08.30.2018 0

ALG President Rick Manning pens letter to DOJ Antitrust Division

The Honorable Makan Delrahim
Assistant Attorney General
Antitrust Division

Dear Mr. Delrahim:

We share your concerns about the harms of so-called “vertical integration” in the video industry and applaud your willingness to address those harms by seeking to block the AT&T/Time Warner merger. When a video distributor (like AT&T) controls popular programming (like Time Warner), it harms rival distributors by withholding or threatening to withhold that programming.

We write because another instance of vertical integration—between Comcast and NBC Universal—threatens to cause exactly the same harm you cited in the AT&T/Time Warner case, now that the conditions imposed by the FCC in 2011 have expired.  Indeed, we believe that an unconstrained Comcast/NBCU will cause harm dwarfing that of the AT&T/Time Warner combination. We thus urge an open investigation into the Comcast/NBCU combination. We expect that any such investigation would find that Comcast/NBCU is harming consumer welfare and should either be broken up or have the FCC conditions re-imposed upon it.

As you argued in the AT&T/Time Warner case, vertical integration allows a programmer to increase programming prices to a rival because its bargaining leverage over programming increases. The following three factors will increase the profitability of withholding programming and thus result in more bargaining leverage and greater competitive harm:

  • The importance of the programming to consumers, which determines the number of subscribers that will depart the rival if programming is withheld;
  • The vertically integrated distributor’s market share, which determines the share of disconnecting consumers that will sign up with the vertically integrated firm; and
  • The profit that the vertically integrated distributor earns on each new subscriber.

On each score, the Obama Administration-approved Comcast/NBCU merger is far more dangerous to Comcast’s distribution rivals than the AT&T/Time Warner combination is to AT&T’s distribution.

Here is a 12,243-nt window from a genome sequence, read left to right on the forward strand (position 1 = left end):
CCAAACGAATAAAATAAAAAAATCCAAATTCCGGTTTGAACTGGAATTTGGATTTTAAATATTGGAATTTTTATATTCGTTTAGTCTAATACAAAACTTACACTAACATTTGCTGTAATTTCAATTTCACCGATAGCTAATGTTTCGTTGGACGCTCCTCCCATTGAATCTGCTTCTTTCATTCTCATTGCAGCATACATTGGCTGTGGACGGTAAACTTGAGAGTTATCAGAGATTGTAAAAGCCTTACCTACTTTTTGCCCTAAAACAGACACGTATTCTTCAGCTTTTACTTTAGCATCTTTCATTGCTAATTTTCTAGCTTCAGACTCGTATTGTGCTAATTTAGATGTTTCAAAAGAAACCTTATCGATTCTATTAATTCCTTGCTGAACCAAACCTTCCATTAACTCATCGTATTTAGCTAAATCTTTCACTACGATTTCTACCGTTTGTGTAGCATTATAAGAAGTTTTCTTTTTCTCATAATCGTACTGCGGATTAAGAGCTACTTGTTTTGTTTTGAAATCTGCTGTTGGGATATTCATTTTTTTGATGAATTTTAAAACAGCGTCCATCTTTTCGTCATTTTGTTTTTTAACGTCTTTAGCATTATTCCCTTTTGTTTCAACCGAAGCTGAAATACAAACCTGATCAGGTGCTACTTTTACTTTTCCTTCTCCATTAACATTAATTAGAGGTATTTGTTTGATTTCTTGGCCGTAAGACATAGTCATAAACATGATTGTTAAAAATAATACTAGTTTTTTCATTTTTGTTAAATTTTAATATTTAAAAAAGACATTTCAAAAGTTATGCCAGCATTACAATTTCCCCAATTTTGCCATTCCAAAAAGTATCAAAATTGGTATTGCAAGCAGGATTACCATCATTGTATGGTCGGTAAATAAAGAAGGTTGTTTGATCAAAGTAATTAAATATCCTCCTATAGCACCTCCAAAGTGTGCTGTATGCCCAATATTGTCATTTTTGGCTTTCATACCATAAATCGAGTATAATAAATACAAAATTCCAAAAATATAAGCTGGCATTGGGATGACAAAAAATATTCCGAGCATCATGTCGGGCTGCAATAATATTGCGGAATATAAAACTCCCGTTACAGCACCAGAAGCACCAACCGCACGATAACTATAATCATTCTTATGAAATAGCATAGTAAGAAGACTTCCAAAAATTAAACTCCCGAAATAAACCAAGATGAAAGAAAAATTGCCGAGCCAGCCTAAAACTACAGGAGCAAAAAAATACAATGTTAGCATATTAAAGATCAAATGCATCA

• Comcast/NBCU programming is significantly more important to consumers than is Time Warner’s programming. While the national programming of both cable distributors may be similar, Comcast/NBCU owns many widely considered “must-have” television broadcast stations and regional sports networks (RSNs). Time Warner, by contrast, owns no broadcast stations or RSNs.
  • In the markets where Comcast owns these local stations and RSNs, Comcast’s market share is on average greater than 50%, compared to AT&T/Time Warner national market share which is about 25%.
  • Comcast would profit much more from acquiring a rival’s subscriber than AT&T/Time Warner because Comcast can sell all new customers video and wireline broadband. AT&T/Time Warner only has that capability in limited areas.

Accordingly, because Comcast has much more to gain from NBCU’s programming price increases than AT&T would from Time Warner’s, the competitive harm it will cause is much greater

Of course, none of this diminishes the considerable harm that will ensue as a result of AT&T/Time Warner’s consolidation. We support your efforts to block that transaction. We would also note that, due in part to your efforts, AT&T has agreed to submit to a binding arbitration commitment based on a now-expired FCC condition on Comcast/NBCU.

Now that Comcast/NBCU is no longer subject to the FCC’s conditions, the potential for an even greater harm looms. Accordingly, we urge you to open an investigation into the practices of Comcast/NBCU and to adopt, as necessary, measures to limit the harm as the federal courts decide the legality of vertically integrated media giants. At the very least, to create a level playing field, you should consider subjecting Comcast/NBCU to the same binding arbitration remedy effectively accepted by AT&T/Time Warner.

We look forward to continuing to work with the DOJ as it continues its oversight and enforcement of the nation’s antitrust laws.


Richard M. Manning

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